Discussion: (9 comments)
Comments are closed.
A public policy blog from AEI
View related content: Carpe Diem
1. Houston home sales skyrocketed by 35.1% in October compared to last year, and posted the 17th consecutive month of positive sales on a year-over-year basis. The single-family median sales price increased 8.7% to $163,000 and the average price increased 8.3% to $223,366, the highest average home price in history for an October in Houston. Total sales volume in October was 47.2% higher than a year ago.
The inventory of Houston homes for sale fell to a 4.4-month supply at the current sales pace, a level last seen in December 2001. Pending sales at the end of October were 24.6% higher than a year ago, and signals further gains in home sales when November home sales data are reported.
2. Austin home sales soared by 37% in October, the highest year-over-year percentage gain in three years, while the median sales price increased by 5%. Inventory of Austin homes for sale fell to a decade-low 3.4-month supply. Local realtors report that multiple offers are becoming increasingly common.
3. San Antonio home sales increased 19% in October, while the average home price increased 7% and the median home price increased 4%.
4. Wisconsin home sales were up by 29.4% in October, and the median sales price increased by 3.5%.
5. Chicago area home sales increased by 44.1% last month on a year-over-year basis to the highest level for the month of October since 2006. The median sales price increased by 8%.
6. Home sales in Maine increased last month by nearly 25% from October 2011, while the median sales price rose by 3.3%.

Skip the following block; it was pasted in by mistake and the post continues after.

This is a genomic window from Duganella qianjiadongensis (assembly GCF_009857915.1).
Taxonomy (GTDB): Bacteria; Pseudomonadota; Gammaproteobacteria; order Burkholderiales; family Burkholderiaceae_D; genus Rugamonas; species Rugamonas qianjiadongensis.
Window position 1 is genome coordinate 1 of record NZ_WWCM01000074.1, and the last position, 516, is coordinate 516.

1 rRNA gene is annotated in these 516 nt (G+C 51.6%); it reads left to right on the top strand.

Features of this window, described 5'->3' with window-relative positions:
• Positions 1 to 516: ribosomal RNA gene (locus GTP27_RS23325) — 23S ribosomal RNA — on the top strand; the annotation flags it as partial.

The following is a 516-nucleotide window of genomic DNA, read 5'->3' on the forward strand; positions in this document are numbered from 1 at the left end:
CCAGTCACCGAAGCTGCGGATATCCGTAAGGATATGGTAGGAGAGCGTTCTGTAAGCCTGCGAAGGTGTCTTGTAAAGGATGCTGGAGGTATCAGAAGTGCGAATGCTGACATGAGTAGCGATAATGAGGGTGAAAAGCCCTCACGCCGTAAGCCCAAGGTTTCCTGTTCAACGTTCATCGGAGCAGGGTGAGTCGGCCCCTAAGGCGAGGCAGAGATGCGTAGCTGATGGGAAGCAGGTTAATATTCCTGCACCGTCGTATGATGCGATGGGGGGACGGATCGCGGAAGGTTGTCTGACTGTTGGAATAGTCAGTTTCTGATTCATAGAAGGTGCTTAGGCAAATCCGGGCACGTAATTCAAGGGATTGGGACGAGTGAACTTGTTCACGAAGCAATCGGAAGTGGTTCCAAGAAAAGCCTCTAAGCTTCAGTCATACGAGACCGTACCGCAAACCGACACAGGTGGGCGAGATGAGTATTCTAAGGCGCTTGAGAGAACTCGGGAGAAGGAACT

7. Minnesota home sales increased 8% in October and the median sales price increased 9.4%.
MP: We can see all of the essential elements of a housing recovery in markets like Houston and Austin: Rising home sales on a year-over-year basis for more than a year, rising sales volume, increasing median and average home prices, faster marketing time, multiple offers and falling inventory. In other words, that’s what a housing recovery looks like, and we’re seeing signs of that kind of housing recovery in metro areas all over the country.
Note that many of the metro areas and states reported here – Houston, San Antonio, Austin, Wisconsin (including Milwaukee) and Maine are not included in the Case-Shiller Home Price Index, which many look to exclusively for signs of a housing rebound reflected narrowly in only one metric – price. A more comprehensive view of housing market activity looks to other measures besides price, like the ones mentioned above, which are all clearly showing signs of a housing recovery. Also, the Case-Shiller is a three-month moving average with a two-month lag, so some of the gains in October home prices for the 20 metro areas that are included in that index, won’t even be reported until January or February of next year.
Comments are closed.
1150 17th Street, N.W. Washington, D.C. 20036
© 2016 American Enterprise Institute for Public Policy Research